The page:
Chilling Nikolas Cruz Videos: 'I'm Going to Be the Next School Shooter of 2018'
On Wednesday, prosecutors released chilling videos of Parkland shooter Nikolas Cruz vowing to become the next mass shooter and predicting that everyone would know his name. The videos allow a glimpse into the mindset of a school shooter, and should serve as a warning against valorizing such villains.
"Hello, my name is Nik, and I'm going to be the next school shooter of 2018," Cruz announced in a cellphone video in February. "My goal is at least 20 people, with an AR-15 and a couple trace rounds. I think I can do a good job. Location is Stoneman Douglas in Parkland, Florida. It's gonna be a big event."
Indeed, on February 14 Cruz allegedly carried out his plan, and he has been charged with killing 17 people at Marjory Stoneman Douglas High School in Parkland, Fla. He recorded three such videos on his cellphone before the shooting.
"When you see me on the news, you'll all know who I am," the would-be shooter announced. "You're all going to die." He mimicked the sound of gunfire — "pew, pew, pew" — and declared that he "can't wait."
In another video, he announced his plan to take an Uber to the school. In a final video, he declared, "Today is the day."
That third video also hit on perhaps a motivation for the killings. "From the wrath of my power, they will know who I am. I am nothing, I am no one. My life is nothing and meaningless. ... I hate everyone and everything. With the power of my AR, you will know who I am," Cruz declared.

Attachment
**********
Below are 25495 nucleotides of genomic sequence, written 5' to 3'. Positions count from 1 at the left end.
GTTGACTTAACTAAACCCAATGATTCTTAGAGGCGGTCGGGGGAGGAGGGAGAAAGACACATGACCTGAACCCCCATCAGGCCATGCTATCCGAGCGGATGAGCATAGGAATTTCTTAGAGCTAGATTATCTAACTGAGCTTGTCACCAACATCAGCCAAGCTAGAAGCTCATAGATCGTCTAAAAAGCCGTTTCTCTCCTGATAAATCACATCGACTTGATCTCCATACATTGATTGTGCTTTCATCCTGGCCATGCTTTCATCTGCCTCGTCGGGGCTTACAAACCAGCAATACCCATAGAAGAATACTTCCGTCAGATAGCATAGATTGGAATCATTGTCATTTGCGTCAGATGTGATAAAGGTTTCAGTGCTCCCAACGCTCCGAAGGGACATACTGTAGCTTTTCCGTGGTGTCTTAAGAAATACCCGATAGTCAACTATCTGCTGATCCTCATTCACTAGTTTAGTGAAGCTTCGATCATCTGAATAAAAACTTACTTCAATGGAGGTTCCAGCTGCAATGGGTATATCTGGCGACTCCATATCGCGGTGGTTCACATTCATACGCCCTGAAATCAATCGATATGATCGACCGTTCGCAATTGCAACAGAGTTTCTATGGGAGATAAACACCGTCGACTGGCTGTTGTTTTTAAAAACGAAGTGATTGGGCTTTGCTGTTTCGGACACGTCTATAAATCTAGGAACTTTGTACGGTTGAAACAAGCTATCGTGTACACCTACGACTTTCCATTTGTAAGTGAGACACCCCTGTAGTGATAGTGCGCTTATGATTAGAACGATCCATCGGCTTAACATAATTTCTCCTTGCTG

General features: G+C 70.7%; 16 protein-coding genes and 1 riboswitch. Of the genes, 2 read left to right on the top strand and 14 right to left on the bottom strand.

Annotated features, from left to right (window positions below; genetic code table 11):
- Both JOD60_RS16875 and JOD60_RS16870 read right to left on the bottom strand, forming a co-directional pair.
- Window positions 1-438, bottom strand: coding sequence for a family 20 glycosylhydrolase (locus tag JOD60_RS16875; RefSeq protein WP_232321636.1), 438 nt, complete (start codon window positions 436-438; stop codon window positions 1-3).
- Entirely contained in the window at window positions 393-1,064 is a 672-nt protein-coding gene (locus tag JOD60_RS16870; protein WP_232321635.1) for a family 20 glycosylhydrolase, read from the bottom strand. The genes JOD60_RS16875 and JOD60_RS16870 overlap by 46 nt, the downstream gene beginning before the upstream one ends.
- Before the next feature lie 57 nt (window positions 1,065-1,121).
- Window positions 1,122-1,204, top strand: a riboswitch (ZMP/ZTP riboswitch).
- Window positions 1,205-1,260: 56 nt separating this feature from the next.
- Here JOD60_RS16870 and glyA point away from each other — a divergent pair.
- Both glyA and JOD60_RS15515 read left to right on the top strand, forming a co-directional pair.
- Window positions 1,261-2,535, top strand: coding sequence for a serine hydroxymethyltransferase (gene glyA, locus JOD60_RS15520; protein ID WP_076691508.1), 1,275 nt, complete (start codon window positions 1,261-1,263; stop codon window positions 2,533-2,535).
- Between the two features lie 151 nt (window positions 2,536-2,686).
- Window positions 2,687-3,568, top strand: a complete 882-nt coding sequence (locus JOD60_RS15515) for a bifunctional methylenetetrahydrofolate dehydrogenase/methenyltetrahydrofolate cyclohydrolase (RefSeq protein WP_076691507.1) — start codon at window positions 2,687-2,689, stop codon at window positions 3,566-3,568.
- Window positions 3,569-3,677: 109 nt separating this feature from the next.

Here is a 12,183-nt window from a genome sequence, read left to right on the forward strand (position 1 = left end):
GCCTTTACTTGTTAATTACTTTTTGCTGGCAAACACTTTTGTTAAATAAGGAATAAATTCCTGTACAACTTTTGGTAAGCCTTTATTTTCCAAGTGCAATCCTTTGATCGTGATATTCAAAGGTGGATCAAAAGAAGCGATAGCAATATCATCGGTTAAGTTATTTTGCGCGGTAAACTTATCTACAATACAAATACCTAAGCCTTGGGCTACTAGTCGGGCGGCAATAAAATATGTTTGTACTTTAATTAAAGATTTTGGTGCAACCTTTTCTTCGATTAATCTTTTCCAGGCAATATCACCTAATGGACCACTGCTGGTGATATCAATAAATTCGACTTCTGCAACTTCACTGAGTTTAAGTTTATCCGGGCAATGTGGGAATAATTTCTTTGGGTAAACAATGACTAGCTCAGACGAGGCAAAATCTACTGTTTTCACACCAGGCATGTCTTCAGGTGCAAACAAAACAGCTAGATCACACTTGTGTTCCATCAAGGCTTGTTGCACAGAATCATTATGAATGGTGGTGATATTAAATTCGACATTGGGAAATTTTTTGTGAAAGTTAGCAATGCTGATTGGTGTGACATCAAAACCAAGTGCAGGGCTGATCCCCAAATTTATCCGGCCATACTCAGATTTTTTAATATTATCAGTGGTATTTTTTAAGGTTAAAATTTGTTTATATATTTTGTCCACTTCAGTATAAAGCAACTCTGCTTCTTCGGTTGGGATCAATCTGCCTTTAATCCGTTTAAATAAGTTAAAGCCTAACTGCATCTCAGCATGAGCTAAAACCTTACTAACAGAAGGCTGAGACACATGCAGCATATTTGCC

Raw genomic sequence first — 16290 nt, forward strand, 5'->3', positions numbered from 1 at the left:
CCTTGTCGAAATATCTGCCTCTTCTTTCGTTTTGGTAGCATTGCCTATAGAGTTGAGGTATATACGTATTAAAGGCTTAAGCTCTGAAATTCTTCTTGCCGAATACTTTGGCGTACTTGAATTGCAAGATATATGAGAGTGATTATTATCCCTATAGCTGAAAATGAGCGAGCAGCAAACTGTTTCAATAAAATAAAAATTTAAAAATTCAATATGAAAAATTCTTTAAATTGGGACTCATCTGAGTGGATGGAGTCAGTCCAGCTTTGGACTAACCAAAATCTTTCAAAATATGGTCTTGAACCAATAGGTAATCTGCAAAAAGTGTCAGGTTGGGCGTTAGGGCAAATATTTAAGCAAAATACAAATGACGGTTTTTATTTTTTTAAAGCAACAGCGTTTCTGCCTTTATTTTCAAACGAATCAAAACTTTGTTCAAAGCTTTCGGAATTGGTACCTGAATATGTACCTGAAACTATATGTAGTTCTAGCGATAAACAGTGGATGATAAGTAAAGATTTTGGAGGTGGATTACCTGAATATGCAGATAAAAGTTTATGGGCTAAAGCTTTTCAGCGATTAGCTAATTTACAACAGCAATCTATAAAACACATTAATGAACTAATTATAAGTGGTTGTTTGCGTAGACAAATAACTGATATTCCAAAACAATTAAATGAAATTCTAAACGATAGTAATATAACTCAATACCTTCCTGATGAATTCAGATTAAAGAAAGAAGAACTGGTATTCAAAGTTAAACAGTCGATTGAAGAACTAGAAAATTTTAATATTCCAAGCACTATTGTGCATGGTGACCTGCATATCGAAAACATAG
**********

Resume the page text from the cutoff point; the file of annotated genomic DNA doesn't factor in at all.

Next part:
The 19-year-old shooter then launched into a kind of manifesto: "I’ve had enough of being told what to do and when to do. I’ve had enough of people telling me that I’m an idiot and a dummy. In real life, you’re all the dummies. You’re all stupid and brainwashed by the political government programs. You will all see, you will all know what my name is."
Cruz's declaration that people are "stupid and brainwashed by the political government programs" was vapid and meaningless, but it emphasized a kind of conspiracy theory: the world against him. He would rise up against this world, its rules that did not make sense, and more than anything else the disdain people had for him.
The heart of the issue lay in recognition: "You'll all know who I am"; "They will know who I am"; "With the power of my AR, you will know who I am"; "You will all know what my name is."
This central declaration — this cry for significance — has been granted in abundance. The media has covered Cruz's every word. The 19-year-old boy from Parkland has gotten the attention of The Washington Post and The New York Times.
Cruz may have fallen short of his goal when it comes to bodycount (thank God!) but on the notoriety score, he hit the jackpot.
"This is what he wants," Aalayah Eastmond, a junior at Stoneman Douglas, warned on Twitter. "Don't let him trend."
Fred Guttenberg, whose 14-year-old daughter Jamie died in the massacre, posted on Facebook that he had read the transcript but refused to watch the video. "He will not achieve his goals," Guttenberg declared. "He will simply rot and die in prison and even that is too good an outcome."